As for your "There's soulless animal hominids and enlightened homo-sapiens" comment? No

You're conflating 'rational' with 'belief' (While sliding away from actually explaining your deity, btw)

I acknowledge that a person can be both rational and hold beliefs. Yes

But they (The words and meanings) are definitely not the same.

So, you keep presenting your information and others here on the forum simply keep pointing out that they have nothing to actually do with anything 'rational'.

Please, where other than 'The feels' is any evidence for any deity?
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02-02-2017, 09:56 AM
RE: Why should a deity exist?
(02-02-2017 08:58 AM)unfogged Wrote:  We'll add "supernatural" to the list of words that you have unique definitions for.
Not sure what religion you've had exposure to, but I'll go out on a limb here and say that the definition that I presented is the view of the vast majority of Christians who use the term. "Supernatural" describes the SCUBA tanks on the diver - allowing the diver to function underwater, where it is not within the diver's nature to do so (hence "super" natural). That's really all there is to the term.

(02-02-2017 08:58 AM)unfogged Wrote:  Self-preservation is only one factor. Within social species the willingness of individuals to sacrifice for others is of benefit to the species as a whole. There is nothing "supernatural" about it because it is fully understandable within the natural world.
"Self-preservation" is presumed within "natural selection", as the creature exhibiting a proclivity for self-destruction is now extinct.

(02-02-2017 08:58 AM)unfogged Wrote:  First, your example is still based on the idea that any action that doesn't directly benefit the individual is not wholly rational. That is a very limited, dystopian view that does not match reality in my experience.
That's not what i intended to say. What I would like to say is that a creature with a proclivity for self-destruction is likely assured extinction, as natural selection would tend to favor a creature which exhibits the predilection of self-preservation.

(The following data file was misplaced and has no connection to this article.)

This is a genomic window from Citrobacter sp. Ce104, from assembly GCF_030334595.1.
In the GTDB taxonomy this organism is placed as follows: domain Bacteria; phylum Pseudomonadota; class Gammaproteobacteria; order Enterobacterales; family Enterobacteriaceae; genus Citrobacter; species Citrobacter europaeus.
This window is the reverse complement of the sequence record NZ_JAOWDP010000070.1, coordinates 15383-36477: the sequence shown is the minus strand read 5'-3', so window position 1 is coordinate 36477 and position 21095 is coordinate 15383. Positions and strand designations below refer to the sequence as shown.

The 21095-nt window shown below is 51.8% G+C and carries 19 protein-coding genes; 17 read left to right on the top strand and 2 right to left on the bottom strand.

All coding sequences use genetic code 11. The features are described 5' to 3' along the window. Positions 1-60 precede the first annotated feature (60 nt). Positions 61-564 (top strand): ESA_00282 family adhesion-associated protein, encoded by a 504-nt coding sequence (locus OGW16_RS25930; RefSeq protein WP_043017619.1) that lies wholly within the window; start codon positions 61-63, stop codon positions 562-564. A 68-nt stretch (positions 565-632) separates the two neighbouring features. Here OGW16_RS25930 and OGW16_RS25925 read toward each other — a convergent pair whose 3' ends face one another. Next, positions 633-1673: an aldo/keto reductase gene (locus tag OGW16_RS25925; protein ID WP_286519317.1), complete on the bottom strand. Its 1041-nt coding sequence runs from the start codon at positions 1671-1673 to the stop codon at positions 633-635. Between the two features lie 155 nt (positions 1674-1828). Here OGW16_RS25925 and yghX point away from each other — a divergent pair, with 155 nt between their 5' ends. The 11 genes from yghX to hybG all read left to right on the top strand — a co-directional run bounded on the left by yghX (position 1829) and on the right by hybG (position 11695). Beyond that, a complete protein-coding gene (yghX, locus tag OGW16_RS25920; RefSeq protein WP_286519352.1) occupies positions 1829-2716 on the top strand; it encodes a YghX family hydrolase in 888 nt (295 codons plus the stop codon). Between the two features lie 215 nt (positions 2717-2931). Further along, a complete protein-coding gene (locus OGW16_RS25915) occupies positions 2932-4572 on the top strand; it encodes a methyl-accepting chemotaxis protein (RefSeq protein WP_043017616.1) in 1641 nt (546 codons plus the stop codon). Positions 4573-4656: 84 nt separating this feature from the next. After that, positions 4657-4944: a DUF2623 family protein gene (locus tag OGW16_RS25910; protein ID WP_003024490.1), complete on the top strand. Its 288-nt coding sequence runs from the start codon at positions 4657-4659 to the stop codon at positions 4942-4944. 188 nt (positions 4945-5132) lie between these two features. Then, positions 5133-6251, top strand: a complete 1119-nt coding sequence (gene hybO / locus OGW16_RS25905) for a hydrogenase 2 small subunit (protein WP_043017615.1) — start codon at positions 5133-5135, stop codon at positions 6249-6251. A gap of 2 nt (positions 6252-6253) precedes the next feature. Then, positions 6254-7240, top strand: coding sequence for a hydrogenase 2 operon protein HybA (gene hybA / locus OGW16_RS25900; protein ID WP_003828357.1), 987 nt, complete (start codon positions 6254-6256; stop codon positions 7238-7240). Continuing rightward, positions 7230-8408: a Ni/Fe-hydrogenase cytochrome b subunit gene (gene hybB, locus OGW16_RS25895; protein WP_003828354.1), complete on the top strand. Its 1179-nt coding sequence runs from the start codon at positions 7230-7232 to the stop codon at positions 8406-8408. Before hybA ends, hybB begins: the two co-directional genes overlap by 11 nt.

(02-02-2017 08:58 AM)unfogged Wrote:  Second, the benefit of rationality is that it allows you to align your decisions to accord with reality. That allows you to make better decisions to enhance what you find to be of value and that may mean some self-sacrifice if you value things other than yourself.

Rationality turns out to be a useful tool and we assign it the purpose of helping us thrive. I don't know if it has a designed purpose because, as far as I can see, it has no intentional designer.
I fall back to the idea of domesticated animals resulting from selective breeding as being "existence by design". All i need to establish this is the observation that I do not observe packs of Boston Terriers competing with the Lions and Cheetahs for Gazelle on the African Plains (although that would be cool to see if someone can point me to You-tube URL). Symbiosis might be something for me to investigate, for example, because it suggests the extreme odds of two mutually evolving creatures - but I have yet to have an atheist point this out to me as serving the atheist point.

There are other examples of "purpose" that I believe I observe, and while this has been "refuted", no articles, studies or links were provided. So, as of now, I remain unmoved.